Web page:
What Are the Different Kinds of External Processors?

The basics are the same for all cochlear implants, an external processor captures sound and sends this information digitally to the internal unit. The internal unit then transmits electrical impulses along the auditory nerve.

However, there are different types of external processors. Traditionally, the microphone and speech processor look like a behind-the-ear hearing aid. They are connected by a wire to the transmitter, which sits against your scalp and stays in place by way of a magnet.

A second type of external processor has the microphone, processor, and transmitter all in one unit that sits on the scalp, secured by a magnet, so there’s no behind-the-ear unit or wires.

Both types of external units are offered in disposable and rechargeable batteries allowing you to choose the option that is best for you.


What Brands of Cochlear Implant Do We Offer?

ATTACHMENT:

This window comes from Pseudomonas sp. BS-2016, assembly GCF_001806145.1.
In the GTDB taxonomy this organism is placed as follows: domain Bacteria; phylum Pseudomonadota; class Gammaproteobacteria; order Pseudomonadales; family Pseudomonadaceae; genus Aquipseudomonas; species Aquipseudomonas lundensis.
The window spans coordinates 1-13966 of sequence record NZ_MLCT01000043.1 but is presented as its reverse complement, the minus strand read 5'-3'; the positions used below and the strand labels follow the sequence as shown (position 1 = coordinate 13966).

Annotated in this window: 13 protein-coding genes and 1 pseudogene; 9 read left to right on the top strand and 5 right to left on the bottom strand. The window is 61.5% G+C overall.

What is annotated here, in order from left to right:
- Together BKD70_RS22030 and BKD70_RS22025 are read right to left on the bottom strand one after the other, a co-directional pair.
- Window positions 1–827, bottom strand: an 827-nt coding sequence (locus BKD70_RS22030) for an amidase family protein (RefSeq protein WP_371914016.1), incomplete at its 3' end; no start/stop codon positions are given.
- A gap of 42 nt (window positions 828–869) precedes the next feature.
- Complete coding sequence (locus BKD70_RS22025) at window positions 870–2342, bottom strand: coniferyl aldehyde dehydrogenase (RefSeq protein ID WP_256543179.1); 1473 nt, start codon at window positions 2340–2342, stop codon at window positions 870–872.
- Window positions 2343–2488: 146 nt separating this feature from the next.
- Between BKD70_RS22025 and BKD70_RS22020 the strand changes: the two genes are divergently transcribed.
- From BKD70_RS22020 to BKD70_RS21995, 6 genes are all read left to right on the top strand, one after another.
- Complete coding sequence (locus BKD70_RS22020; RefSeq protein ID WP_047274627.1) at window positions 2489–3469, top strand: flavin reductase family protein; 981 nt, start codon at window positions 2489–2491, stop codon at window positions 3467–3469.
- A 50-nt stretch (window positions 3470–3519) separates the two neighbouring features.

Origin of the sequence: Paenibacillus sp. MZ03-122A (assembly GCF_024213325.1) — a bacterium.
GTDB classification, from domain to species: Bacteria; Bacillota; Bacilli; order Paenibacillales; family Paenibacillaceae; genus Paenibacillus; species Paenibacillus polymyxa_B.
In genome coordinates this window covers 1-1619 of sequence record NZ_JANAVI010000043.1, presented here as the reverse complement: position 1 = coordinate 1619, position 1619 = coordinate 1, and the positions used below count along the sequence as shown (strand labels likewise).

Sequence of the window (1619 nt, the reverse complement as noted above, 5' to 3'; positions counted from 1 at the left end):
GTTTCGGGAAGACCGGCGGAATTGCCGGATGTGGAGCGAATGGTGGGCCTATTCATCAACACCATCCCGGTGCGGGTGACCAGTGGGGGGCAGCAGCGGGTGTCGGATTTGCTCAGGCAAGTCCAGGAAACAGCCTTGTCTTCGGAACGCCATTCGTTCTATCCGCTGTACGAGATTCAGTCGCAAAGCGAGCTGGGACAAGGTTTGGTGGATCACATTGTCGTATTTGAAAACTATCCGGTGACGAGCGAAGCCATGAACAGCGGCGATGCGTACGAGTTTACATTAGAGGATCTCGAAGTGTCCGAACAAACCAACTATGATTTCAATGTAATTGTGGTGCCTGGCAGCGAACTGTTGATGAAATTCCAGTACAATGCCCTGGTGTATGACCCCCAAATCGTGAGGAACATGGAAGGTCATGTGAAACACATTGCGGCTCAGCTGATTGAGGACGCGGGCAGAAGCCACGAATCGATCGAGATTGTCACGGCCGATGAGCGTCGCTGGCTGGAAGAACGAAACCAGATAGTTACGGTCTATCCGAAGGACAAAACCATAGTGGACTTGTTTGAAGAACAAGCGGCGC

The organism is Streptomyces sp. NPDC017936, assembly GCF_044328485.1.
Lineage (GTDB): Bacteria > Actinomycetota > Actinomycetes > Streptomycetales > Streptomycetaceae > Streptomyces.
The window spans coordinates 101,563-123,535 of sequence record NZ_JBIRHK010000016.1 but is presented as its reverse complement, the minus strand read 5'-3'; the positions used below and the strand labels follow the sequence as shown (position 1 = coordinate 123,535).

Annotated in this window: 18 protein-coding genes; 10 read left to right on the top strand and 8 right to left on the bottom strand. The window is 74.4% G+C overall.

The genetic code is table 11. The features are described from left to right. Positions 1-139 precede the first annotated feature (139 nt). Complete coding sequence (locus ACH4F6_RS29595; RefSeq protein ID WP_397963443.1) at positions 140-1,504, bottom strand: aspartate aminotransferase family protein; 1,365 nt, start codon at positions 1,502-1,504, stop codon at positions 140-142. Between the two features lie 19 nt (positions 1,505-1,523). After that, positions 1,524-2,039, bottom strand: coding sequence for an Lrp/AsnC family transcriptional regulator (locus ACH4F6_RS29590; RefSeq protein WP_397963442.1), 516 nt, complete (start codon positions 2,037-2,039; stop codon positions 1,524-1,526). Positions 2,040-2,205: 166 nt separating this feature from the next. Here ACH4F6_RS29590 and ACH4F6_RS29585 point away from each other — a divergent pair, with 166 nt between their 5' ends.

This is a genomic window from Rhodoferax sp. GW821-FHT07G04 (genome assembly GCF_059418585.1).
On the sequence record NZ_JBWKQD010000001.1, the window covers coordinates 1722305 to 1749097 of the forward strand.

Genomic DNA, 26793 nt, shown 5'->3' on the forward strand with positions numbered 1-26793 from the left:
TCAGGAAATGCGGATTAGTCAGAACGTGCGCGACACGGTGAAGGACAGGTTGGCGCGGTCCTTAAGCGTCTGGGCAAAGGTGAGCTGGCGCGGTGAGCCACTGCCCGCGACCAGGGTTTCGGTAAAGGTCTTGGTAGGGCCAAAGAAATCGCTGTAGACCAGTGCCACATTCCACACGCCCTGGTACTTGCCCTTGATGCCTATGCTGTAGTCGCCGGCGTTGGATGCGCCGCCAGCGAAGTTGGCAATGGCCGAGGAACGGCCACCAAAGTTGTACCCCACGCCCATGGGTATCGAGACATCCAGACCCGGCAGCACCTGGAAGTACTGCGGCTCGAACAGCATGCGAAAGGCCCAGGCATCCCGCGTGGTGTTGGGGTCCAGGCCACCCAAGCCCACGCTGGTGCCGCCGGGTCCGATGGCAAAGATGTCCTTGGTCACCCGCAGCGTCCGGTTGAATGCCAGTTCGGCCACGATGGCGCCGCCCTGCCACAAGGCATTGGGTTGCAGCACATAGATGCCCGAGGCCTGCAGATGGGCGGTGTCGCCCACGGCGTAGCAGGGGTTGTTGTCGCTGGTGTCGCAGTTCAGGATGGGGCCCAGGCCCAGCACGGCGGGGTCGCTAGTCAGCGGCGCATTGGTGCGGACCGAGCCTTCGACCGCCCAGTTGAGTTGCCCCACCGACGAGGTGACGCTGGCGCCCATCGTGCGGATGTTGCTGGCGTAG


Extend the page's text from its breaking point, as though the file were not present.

Cochlear is the pioneer of the first commercially available cochlear implant. Their innovative technology includes such products as the Nucleus®7(including the Cochlear™ Hybrid™, Nucleus® Kanso 2®, Baha 5®, Baha®SoundArc® and Osia 2®. Cochlear is also known for having the first ‘Made for iPhone’ cochlear and bone conduction implant sound processors on the market. This technology allows you to stream phone calls, music, and videos from your compatible Apple devices straight to your sound processor.

For more information on these products please visit the link below or call our office to speak to one of our Doctors of Audiology.

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Advanced Bionics

Advanced Bionics offers a variety of implant options such as the Naída® CI, the Sky® CI, and the Neptune®. The Naida® was developed with adult users in mind while the Sky® CI is tailored specifically for children, keeping in mind their special needs for speech and language development and growing social skills. The Neptune is the first swimmable sound processor that features a freestyle™ design so you can have the flexibility of wearing the external unit in multiple locations without compromising performance.